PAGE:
Scientific Understanding of Consciousness
Consciousness as an Emergent Property of Thalamocortical Activity

Movement Control via Propriospinal Internal Copy Circuit

 

Nature  508, 357–363 (17 April 2014)

Skilled reaching relies on a V2a propriospinal internal copy circuit

Eiman Azim, Juan Jiang, Bror Alstermark & Thomas M. Jessell

Howard Hughes Medical Institute, Kavli Institute for Brain Science, Mortimer B. Zuckerman Mind Brain Behavior Institute, Departments of Neuroscience and Biochemistry and Molecular Biophysics, Columbia University, New York, New York 10032, USA

Department of Integrative Medical Biology, Section of Physiology, Umeĺ University, Umeĺ, Sweden

[paraphrase]

The precision of skilled forelimb movement has long been presumed to rely on rapid feedback corrections triggered by internally directed copies of outgoing motor commands, but the functional relevance of inferred internal copy circuits has remained unclear. One class of spinal interneurons implicated in the control of mammalian forelimb movement, cervical propriospinal neurons (PNs), has the potential to convey an internal copy of premotor signals through dual innervation of forelimb-innervating motor neurons and precerebellar neurons of the lateral reticular nucleus. Here we examine whether the PN internal copy pathway functions in the control of goal-directed reaching. In mice, PNs include a genetically accessible subpopulation of cervical V2a interneurons, and their targeted ablation perturbs reaching while leaving intact other elements of forelimb movement. Moreover, optogenetic activation of the PN internal copy branch recruits a rapid cerebellar feedback loop that modulates forelimb motor neuron activity and severely disrupts reaching kinematics. Our findings implicate V2a PNs as the focus of an internal copy pathway assigned to the rapid updating of motor output during reaching behaviour.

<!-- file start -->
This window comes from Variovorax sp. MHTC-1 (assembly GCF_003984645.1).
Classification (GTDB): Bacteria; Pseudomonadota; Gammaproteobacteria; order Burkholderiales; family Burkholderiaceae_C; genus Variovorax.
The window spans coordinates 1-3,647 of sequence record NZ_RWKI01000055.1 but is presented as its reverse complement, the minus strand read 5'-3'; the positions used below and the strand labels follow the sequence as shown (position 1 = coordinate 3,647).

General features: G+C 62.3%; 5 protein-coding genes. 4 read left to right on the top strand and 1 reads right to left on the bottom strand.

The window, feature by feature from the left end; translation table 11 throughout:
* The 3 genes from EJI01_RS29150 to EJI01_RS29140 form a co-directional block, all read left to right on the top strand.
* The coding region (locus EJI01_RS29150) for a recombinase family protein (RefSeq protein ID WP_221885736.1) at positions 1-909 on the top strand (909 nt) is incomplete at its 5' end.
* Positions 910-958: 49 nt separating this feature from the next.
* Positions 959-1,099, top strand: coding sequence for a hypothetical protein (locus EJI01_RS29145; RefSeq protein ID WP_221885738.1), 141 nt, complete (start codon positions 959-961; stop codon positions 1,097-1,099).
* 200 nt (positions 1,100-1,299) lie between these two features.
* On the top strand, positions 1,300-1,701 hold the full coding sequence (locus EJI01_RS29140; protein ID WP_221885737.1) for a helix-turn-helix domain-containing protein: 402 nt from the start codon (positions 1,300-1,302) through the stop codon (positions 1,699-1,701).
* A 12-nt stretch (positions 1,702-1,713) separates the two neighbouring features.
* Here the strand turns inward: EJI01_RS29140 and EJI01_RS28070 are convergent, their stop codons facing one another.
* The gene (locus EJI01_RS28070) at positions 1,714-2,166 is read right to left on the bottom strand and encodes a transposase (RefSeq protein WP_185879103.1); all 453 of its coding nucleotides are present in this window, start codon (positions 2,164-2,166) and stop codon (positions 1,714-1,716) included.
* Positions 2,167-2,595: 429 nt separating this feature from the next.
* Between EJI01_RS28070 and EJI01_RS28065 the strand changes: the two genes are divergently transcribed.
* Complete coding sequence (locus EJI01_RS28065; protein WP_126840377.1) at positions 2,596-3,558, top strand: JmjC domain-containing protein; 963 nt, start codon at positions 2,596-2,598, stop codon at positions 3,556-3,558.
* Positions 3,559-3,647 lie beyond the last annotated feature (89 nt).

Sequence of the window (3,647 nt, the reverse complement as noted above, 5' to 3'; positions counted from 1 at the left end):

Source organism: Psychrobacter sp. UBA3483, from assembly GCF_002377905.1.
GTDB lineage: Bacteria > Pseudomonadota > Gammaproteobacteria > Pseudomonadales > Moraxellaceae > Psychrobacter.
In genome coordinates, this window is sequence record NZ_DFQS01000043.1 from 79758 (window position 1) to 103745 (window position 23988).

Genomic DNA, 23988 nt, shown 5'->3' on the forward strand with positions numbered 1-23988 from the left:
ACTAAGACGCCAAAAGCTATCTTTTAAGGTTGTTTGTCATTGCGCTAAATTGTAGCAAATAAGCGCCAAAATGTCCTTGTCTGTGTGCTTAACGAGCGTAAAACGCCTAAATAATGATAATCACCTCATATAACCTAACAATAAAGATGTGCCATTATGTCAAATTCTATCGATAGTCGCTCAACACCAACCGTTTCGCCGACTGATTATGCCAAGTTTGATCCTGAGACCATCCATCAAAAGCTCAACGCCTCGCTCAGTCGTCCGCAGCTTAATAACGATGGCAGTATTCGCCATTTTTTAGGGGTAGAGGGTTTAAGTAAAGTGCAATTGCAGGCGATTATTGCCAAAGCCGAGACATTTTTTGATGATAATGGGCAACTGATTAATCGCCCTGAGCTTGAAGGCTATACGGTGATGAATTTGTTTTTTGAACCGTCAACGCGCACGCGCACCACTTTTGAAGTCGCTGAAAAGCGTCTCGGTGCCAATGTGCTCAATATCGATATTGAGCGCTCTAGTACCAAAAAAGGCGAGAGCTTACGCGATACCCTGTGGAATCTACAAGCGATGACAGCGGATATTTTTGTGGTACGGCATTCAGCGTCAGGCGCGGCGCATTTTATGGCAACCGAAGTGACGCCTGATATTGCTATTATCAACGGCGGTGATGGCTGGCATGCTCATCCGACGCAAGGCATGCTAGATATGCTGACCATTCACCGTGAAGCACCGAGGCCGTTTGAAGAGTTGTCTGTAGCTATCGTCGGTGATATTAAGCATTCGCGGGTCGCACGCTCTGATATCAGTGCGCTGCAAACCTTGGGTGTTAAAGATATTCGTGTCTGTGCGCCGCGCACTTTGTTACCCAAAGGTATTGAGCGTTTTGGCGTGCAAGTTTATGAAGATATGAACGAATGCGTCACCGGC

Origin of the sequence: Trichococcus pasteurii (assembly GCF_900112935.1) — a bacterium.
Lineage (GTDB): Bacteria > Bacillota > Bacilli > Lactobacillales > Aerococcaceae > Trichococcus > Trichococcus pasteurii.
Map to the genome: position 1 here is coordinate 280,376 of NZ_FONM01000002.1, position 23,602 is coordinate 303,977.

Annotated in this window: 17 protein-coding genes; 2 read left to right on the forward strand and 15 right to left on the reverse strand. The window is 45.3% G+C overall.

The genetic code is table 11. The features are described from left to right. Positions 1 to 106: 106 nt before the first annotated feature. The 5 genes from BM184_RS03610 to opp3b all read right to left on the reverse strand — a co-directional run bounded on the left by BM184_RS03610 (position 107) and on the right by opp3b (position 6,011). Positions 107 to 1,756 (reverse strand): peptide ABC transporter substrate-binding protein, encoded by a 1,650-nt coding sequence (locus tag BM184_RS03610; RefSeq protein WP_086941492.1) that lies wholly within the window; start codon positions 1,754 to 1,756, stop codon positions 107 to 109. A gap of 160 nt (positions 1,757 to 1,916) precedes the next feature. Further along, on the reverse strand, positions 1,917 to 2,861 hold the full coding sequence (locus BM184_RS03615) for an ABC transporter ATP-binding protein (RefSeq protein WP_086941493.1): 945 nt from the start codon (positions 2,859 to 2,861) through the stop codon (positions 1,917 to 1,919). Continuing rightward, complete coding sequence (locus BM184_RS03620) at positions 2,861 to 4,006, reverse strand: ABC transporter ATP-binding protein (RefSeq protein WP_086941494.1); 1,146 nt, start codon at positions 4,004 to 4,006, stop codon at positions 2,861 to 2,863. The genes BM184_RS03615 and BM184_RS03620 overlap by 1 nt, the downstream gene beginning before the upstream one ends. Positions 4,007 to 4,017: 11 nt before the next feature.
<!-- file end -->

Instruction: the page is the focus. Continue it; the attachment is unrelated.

Skilled forelimb movements constitute some of the more impressive accomplishments of the mammalian motor system. Goal-directed reaching involves the activation of descending pathways that provide commands for task-appropriate motor programs. Less clear is the issue of how such descending commands engage spinal circuits to achieve the modularity and precision evident in reach, grasp and object manipulation. One view holds that skilled motor performance requires on-line refinement throughout the course of movement, through internally directed copies of motor commands that engage cerebellar circuits and permit rapid updating of motor output. But putative internal copy pathways, by their nature, are closely interwoven with motor output circuits, a feature that has made it hard to isolate the neural substrate of such internal copies or to assess whether they do, in fact, influence motor performance.